The first Muslim-Christian Associations (MCA) were formed at the end of 1918. In the face of the British strategy of ‘divide and rule’ and of the Balfour Declaration of 1917 which referred to the Arab majority in Palestine simply as ‘non-Jewish communities,’ the establishment of the MCAs was intended to present a united front against the colonial power. Despite the presence of other nationalist organizations such as al-Nadi al-Arabi, al-Muntada al-Adabi, and al-Jamiyyah al-Khayriyah, the MCAs developed into a nation- wide body with branches in many cities.
In January 1919, the First Palestinian Congress was held in Jerusalem to coincide with the Paris Peace Conference. The attendance at the Conference of Chaim Weizmann, who presented Zionist claims, was a trigger for the calling of the First Palestinian Congress, in order to submit Arab and Palestinian counterclaims at the Conference.
Between 1919 and 1928, seven Palestinian congresses were held. They produced two opposing trends: one calling for the formation of a representative assembly, and another with a Pan-Arab ideology. Concurrent with the existence of MCAs, the Supreme Muslim Council was set up by the British mandatory authorities in 1922. A complex situation resulted from multiple proposals for an elected Legislative Council on the one hand, the formation of the Supreme Muslim Council on the other, and the role of the MCAs and the various Palestinian Congresses. These initiatives reflected conflicting political ideologies that have affected Palestinian politics since 1919.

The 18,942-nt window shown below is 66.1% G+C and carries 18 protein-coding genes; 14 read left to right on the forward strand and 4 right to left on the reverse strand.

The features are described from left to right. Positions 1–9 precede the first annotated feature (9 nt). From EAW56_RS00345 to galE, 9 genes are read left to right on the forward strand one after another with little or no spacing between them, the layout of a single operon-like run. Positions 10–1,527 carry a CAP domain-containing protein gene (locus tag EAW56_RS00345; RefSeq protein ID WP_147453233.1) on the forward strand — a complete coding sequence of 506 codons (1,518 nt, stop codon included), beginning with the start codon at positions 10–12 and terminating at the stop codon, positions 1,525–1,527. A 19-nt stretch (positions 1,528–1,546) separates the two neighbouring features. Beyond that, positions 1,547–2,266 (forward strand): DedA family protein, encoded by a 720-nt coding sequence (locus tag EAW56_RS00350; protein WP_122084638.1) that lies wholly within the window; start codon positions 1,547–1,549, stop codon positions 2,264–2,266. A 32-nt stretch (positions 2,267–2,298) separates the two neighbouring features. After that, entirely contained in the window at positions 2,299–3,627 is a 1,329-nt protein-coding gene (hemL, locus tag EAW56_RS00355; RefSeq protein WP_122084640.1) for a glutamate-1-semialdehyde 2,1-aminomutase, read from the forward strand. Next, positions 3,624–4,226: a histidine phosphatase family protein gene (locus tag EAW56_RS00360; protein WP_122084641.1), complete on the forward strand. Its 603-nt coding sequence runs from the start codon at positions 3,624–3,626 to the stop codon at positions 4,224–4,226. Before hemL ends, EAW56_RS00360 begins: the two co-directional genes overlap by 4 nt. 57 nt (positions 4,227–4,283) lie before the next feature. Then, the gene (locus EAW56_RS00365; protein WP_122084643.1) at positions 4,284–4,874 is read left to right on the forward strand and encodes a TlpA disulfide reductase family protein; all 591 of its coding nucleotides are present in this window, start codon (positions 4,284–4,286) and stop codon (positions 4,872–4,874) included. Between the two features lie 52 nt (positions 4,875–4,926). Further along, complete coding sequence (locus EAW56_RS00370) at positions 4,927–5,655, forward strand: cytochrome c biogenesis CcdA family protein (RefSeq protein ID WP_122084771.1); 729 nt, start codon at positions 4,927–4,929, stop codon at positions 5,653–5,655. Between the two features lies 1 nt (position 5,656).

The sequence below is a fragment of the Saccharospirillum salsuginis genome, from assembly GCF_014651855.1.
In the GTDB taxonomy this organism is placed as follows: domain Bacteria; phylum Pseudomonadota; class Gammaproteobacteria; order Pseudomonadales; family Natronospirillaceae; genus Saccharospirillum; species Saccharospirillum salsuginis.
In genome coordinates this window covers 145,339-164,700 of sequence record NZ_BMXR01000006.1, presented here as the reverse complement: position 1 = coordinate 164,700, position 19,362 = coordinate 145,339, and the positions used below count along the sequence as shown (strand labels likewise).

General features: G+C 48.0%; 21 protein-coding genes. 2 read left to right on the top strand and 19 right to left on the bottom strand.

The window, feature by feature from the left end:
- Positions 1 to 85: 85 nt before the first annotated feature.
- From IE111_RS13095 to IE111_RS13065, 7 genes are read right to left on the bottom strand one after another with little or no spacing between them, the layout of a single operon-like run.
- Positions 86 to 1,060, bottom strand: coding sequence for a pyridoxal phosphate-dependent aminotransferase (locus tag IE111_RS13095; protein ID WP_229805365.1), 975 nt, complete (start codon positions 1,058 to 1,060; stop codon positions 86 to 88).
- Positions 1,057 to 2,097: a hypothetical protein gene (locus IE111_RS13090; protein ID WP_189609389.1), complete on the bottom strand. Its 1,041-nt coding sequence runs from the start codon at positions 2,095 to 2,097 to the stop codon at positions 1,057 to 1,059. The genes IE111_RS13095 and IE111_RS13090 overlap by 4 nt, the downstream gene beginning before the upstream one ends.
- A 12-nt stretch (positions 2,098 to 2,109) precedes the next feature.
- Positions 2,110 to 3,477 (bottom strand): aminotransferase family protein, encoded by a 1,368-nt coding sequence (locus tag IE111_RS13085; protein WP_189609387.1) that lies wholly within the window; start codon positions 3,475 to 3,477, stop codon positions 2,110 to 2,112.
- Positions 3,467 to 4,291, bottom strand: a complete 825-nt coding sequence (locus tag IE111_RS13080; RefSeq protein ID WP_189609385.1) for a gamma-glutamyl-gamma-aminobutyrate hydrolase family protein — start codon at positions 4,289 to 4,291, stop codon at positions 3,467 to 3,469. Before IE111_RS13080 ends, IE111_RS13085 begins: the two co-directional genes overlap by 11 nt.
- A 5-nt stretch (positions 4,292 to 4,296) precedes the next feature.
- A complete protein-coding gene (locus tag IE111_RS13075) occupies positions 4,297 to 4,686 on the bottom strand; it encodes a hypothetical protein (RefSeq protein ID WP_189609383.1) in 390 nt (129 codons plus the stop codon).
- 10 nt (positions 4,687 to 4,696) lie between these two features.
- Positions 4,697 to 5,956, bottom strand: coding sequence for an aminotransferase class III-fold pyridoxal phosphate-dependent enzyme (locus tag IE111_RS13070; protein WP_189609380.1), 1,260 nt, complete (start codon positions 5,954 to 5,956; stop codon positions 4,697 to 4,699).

The conference, A Century of Palestinian Nationalism: Modes of Political Organization and Representation since 1919 delved into the conflicting ideologies these political formations championed; the factionalism they produced; the social classes they were rooted in; and their consequences for the Palestinian political landscape. Discussions at this conference centered on understanding the factors that led to the formation and fragmentation of democratic secular movements in Palestinian civil society pre-Nakba, as well as examining the reorganization and transformation of Palestinian political and national movements post-Nakba.
The Hundred Years' War on Palestine - A keynote lecture by Rashid Khalidi
As part of the conference, a keynote address was given by Professor Rashid Khalidi, Edward Said Professor of Modern Arab Studies at Columbia University, in which he laid out a framework for understanding the conflict over Palestine as a century-long war involving a settler colonial movement – which has succeeded in forming a national entity – that was consistently supported by several of the great powers, and on the other side stubborn resistance on the part of the Palestinian people, who have always enjoyed much less external support.